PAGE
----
Johnson, much more demonstrative on the sideline than Reid, is the only defensive coordinator the Birds have employed since Reid became their head coach 10 years ago. They were not friends when Reid hired Johnson; rather, Reid appreciated how difficult it was to score against Johnson's Indianapolis Colts defenses, when Reid was an assistant with the Packers.
Johnson is known for his unorthodox blitz schemes, which produced 342 sacks from 2000 to '07, tying his defense for first in the NFL. His unit was the strength of the team early in the decade, then wavered as key players aged. It emerged with a new group of standouts this past season, ranking third in the NFL, propelling the Eagles' march to the NFC title game, where its performance was a keen disappointment. Johnson has not spoken publicly since that loss, which we now know virtually coincided with his cancer diagnosis.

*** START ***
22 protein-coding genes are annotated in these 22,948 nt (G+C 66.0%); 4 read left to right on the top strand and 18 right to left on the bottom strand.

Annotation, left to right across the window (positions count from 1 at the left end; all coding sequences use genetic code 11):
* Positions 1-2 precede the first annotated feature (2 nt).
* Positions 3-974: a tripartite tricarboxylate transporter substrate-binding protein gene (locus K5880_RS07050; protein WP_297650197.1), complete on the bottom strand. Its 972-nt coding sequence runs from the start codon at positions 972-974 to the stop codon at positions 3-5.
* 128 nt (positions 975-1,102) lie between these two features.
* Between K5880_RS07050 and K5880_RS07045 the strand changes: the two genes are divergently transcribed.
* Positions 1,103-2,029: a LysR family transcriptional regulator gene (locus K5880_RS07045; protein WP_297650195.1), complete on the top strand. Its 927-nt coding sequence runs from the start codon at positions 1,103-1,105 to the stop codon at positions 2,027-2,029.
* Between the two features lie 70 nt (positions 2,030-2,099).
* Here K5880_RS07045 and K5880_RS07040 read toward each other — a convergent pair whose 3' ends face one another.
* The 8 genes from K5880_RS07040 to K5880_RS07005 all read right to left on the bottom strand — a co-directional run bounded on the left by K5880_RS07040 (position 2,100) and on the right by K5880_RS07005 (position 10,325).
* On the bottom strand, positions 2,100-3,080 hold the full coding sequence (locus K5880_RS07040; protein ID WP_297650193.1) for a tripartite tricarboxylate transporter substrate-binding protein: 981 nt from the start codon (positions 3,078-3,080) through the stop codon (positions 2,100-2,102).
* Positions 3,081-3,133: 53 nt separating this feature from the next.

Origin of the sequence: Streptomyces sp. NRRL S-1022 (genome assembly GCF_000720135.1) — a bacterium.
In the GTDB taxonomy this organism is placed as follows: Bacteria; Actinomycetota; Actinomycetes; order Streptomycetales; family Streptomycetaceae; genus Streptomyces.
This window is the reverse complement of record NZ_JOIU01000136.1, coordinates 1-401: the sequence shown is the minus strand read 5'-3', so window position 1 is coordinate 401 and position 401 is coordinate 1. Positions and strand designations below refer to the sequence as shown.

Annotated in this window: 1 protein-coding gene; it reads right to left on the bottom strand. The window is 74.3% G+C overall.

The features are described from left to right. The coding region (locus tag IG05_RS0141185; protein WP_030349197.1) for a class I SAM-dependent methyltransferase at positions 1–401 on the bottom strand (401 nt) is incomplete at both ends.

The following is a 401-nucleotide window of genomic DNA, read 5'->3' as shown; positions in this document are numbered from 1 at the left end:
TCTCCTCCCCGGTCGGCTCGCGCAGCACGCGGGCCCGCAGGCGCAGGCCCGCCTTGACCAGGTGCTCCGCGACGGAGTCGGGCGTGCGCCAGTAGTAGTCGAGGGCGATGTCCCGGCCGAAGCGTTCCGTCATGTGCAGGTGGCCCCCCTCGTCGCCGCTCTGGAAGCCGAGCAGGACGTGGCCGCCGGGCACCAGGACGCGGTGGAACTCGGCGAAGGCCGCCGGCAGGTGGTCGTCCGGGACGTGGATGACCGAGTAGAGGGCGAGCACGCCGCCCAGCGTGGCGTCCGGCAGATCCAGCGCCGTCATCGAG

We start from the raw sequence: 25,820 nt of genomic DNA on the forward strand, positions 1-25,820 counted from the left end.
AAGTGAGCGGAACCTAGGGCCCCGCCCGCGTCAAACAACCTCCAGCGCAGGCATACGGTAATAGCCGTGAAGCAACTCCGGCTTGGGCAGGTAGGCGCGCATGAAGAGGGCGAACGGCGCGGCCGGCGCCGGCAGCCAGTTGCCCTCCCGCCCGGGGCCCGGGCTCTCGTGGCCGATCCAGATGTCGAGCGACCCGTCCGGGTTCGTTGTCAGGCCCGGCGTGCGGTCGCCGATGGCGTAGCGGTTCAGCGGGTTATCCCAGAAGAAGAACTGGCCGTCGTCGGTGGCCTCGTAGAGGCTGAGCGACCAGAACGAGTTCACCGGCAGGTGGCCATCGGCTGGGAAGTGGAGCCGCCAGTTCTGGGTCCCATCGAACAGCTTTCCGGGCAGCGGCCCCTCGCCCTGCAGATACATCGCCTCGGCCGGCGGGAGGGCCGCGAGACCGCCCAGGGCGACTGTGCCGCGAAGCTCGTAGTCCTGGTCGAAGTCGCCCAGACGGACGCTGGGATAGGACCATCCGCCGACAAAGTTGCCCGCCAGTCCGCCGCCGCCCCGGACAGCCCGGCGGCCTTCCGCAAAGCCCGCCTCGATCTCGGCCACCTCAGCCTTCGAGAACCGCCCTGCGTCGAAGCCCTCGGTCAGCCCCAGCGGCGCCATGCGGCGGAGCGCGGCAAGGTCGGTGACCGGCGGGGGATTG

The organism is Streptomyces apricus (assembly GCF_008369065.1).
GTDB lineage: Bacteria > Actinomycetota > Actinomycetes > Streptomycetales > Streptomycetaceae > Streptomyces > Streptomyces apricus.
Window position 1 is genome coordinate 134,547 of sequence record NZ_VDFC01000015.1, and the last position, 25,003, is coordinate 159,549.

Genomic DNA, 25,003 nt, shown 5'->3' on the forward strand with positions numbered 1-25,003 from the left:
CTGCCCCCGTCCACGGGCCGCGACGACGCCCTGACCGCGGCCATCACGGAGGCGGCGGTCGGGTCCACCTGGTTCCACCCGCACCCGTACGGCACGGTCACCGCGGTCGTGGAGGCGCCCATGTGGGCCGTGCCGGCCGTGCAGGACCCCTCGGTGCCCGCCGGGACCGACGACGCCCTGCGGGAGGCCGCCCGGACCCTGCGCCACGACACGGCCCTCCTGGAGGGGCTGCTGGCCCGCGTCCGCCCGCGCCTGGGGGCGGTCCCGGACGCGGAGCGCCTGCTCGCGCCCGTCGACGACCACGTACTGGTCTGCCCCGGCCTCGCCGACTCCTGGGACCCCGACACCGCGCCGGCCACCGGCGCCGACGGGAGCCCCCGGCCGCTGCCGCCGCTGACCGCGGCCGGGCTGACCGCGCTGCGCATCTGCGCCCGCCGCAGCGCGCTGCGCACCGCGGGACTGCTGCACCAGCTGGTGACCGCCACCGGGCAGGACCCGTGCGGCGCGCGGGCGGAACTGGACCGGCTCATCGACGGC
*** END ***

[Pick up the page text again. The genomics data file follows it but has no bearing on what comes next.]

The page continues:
The week before, Reid joked affectionately about his defensive mastermind, after the Eagles did not allow a touchdown in their upset of the defending Super Bowl champion Giants.
"I'm partial, but I've got the best defensive coordinator in the National Football League," Reid said. "These guys believe in him and the things he does, he's kept it fresh for them. He's kept it fresh for 'em, even though he's 100 years old. You noticed today he was up in the box . . . His back's aching a little bit, so he called it from up there."
Reid was not available for comment yesterday.
Howard has surgery
The Eagles announced that defensive lineman Darren Howard underwent successful abdominal surgery on Wednesday. The procedure was performed by Dr. Bill Meyers at Hahnemann University Hospital. *
For more Eagles coverage and opinion, read the Daily News' Eagles blog, Eagletarian, at www.eagletarian.com.